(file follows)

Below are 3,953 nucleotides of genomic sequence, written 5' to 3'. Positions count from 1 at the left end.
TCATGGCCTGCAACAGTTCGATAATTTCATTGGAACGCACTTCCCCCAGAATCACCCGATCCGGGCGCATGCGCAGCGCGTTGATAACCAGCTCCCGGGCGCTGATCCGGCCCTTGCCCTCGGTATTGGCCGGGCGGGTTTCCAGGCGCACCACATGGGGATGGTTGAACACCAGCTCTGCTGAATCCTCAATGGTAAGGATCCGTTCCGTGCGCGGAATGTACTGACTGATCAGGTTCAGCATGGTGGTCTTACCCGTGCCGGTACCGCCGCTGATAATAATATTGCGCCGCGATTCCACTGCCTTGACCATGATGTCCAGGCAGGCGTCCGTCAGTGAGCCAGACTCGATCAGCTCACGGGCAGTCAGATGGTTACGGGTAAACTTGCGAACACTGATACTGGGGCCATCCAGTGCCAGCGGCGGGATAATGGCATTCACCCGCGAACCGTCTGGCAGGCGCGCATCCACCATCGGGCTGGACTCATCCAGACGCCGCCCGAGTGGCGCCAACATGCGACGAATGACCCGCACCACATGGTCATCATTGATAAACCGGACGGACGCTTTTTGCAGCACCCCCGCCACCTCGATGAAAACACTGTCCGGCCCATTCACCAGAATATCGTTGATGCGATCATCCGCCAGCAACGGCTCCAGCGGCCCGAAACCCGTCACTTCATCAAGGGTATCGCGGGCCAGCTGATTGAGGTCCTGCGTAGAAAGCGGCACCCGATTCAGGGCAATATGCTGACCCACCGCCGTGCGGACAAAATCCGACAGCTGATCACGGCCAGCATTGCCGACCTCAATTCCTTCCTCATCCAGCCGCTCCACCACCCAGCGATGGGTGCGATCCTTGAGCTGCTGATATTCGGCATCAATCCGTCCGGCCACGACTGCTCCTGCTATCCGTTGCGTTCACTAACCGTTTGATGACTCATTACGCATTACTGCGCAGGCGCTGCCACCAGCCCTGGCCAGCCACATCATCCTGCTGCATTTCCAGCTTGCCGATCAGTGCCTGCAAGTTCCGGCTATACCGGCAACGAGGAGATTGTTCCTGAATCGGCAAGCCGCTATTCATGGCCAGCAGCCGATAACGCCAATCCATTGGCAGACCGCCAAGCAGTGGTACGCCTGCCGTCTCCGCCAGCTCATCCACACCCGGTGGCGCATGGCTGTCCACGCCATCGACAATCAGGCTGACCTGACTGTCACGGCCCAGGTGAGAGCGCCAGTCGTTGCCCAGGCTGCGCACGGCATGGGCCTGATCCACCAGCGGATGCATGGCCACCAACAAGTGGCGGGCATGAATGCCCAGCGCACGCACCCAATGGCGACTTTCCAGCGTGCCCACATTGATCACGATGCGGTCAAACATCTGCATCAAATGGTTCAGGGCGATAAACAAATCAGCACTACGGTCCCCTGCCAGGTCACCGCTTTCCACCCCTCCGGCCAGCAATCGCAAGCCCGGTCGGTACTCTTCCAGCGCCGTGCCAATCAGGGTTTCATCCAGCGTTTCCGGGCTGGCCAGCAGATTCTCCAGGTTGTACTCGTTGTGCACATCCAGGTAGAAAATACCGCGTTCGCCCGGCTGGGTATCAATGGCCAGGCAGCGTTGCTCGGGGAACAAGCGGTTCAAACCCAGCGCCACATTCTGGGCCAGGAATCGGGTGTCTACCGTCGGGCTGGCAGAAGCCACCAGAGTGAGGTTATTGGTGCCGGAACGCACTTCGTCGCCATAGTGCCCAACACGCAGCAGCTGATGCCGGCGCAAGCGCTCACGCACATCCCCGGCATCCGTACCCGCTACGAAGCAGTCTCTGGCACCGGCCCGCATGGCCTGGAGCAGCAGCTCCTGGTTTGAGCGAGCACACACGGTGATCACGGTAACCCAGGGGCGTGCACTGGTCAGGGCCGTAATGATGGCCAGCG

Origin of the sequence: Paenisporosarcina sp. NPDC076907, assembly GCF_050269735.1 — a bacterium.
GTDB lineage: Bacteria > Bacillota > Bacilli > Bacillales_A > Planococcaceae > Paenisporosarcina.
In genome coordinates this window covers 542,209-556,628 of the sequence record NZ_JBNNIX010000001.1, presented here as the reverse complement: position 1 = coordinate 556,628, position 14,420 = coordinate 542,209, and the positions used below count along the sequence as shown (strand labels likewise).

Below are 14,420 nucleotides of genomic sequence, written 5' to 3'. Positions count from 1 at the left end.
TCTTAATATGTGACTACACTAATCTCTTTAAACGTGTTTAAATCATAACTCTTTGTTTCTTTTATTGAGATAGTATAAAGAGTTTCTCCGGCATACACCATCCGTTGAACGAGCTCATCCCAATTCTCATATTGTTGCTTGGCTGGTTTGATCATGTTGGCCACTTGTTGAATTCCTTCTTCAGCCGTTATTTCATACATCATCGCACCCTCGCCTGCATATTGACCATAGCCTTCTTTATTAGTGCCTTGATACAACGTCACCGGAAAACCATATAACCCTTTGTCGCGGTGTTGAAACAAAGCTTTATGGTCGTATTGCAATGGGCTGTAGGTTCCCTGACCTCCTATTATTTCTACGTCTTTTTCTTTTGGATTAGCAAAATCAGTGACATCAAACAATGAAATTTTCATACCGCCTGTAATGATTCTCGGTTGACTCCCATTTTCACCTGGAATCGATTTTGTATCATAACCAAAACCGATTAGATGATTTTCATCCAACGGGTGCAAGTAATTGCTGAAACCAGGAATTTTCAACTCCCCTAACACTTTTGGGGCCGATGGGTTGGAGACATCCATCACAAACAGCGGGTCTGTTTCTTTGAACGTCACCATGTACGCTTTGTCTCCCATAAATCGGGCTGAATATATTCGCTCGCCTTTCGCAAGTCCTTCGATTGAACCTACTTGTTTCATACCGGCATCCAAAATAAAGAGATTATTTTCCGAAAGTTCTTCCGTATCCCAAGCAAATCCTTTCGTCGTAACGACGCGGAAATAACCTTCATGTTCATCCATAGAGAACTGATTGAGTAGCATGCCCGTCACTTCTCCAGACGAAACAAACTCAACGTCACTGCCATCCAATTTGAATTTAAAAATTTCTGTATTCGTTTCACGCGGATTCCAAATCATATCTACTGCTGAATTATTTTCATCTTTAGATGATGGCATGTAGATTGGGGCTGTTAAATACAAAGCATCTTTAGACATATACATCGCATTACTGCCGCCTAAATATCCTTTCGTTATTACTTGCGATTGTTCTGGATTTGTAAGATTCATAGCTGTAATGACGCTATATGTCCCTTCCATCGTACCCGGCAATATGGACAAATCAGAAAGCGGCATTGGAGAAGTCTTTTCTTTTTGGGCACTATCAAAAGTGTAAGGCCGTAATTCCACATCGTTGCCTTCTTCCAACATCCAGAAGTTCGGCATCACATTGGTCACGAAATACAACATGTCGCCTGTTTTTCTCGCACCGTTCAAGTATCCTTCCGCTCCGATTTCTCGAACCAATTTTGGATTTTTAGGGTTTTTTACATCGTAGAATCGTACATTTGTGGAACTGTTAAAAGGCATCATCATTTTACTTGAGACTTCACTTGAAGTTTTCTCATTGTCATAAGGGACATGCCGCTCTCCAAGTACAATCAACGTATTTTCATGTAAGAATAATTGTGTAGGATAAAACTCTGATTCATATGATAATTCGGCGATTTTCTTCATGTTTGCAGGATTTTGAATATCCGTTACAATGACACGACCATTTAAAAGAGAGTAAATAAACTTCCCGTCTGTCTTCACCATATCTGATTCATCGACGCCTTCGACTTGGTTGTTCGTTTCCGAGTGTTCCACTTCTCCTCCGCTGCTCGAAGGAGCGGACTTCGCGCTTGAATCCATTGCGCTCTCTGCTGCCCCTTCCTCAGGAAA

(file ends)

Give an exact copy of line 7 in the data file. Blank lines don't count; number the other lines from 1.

TCTTAATATGTGACTACACTAATCTCTTTAAACGTGTTTAAATCATAACTCTTTGTTTCTTTTATTGAGATAGTATAAAGAGTTTCTCCGGCATACACCATCCGTTGAACGAGCTCATCCCAATTCTCATATTGTTGCTTGGCTGGTTTGATCATGTTGGCCACTTGTTGAATTCCTTCTTCAGCCGTTATTTCATACATCATCGCACCCTCGCCTGCATATTGACCATAGCCTTCTTTATTAGTGCCTTGATACAACGTCACCGGAAAACCATATAACCCTTTGTCGCGGTGTTGAAACAAAGCTTTATGGTCGTATTGCAATGGGCTGTAGGTTCCCTGACCTCCTATTATTTCTACGTCTTTTTCTTTTGGATTAGCAAAATCAGTGACATCAAACAATGAAATTTTCATACCGCCTGTAATGATTCTCGGTTGACTCCCATTTTCACCTGGAATCGATTTTGTATCATAACCAAAACCGATTAGATGATTTTCATCCAACGGGTGCAAGTAATTGCTGAAACCAGGAATTTTCAACTCCCCTAACACTTTTGGGGCCGATGGGTTGGAGACATCCATCACAAACAGCGGGTCTGTTTCTTTGAACGTCACCATGTACGCTTTGTCTCCCATAAATCGGGCTGAATATATTCGCTCGCCTTTCGCAAGTCCTTCGATTGAACCTACTTGTTTCATACCGGCATCCAAAATAAAGAGATTATTTTCCGAAAGTTCTTCCGTATCCCAAGCAAATCCTTTCGTCGTAACGACGCGGAAATAACCTTCATGTTCATCCATAGAGAACTGATTGAGTAGCATGCCCGTCACTTCTCCAGACGAAACAAACTCAACGTCACTGCCATCCAATTTGAATTTAAAAATTTCTGTATTCGTTTCACGCGGATTCCAAATCATATCTACTGCTGAATTATTTTCATCTTTAGATGATGGCATGTAGATTGGGGCTGTTAAATACAAAGCATCTTTAGACATATACATCGCATTACTGCCGCCTAAATATCCTTTCGTTATTACTTGCGATTGTTCTGGATTTGTAAGATTCATAGCTGTAATGACGCTATATGTCCCTTCCATCGTACCCGGCAATATGGACAAATCAGAAAGCGGCATTGGAGAAGTCTTTTCTTTTTGGGCACTATCAAAAGTGTAAGGCCGTAATTCCACATCGTTGCCTTCTTCCAACATCCAGAAGTTCGGCATCACATTGGTCACGAAATACAACATGTCGCCTGTTTTTCTCGCACCGTTCAAGTATCCTTCCGCTCCGATTTCTCGAACCAATTTTGGATTTTTAGGGTTTTTTACATCGTAGAATCGTACATTTGTGGAACTGTTAAAAGGCATCATCATTTTACTTGAGACTTCACTTGAAGTTTTCTCATTGTCATAAGGGACATGCCGCTCTCCAAGTACAATCAACGTATTTTCATGTAAGAATAATTGTGTAGGATAAAACTCTGATTCATATGATAATTCGGCGATTTTCTTCATGTTTGCAGGATTTTGAATATCCGTTACAATGACACGACCATTTAAAAGAGAGTAAATAAACTTCCCGTCTGTCTTCACCATATCTGATTCATCGACGCCTTCGACTTGGTTGTTCGTTTCCGAGTGTTCCACTTCTCCTCCGCTGCTCGAAGGAGCGGACTTCGCGCTTGAATCCATTGCGCTCTCTGCTGCCCCTTCCTCAGGAAA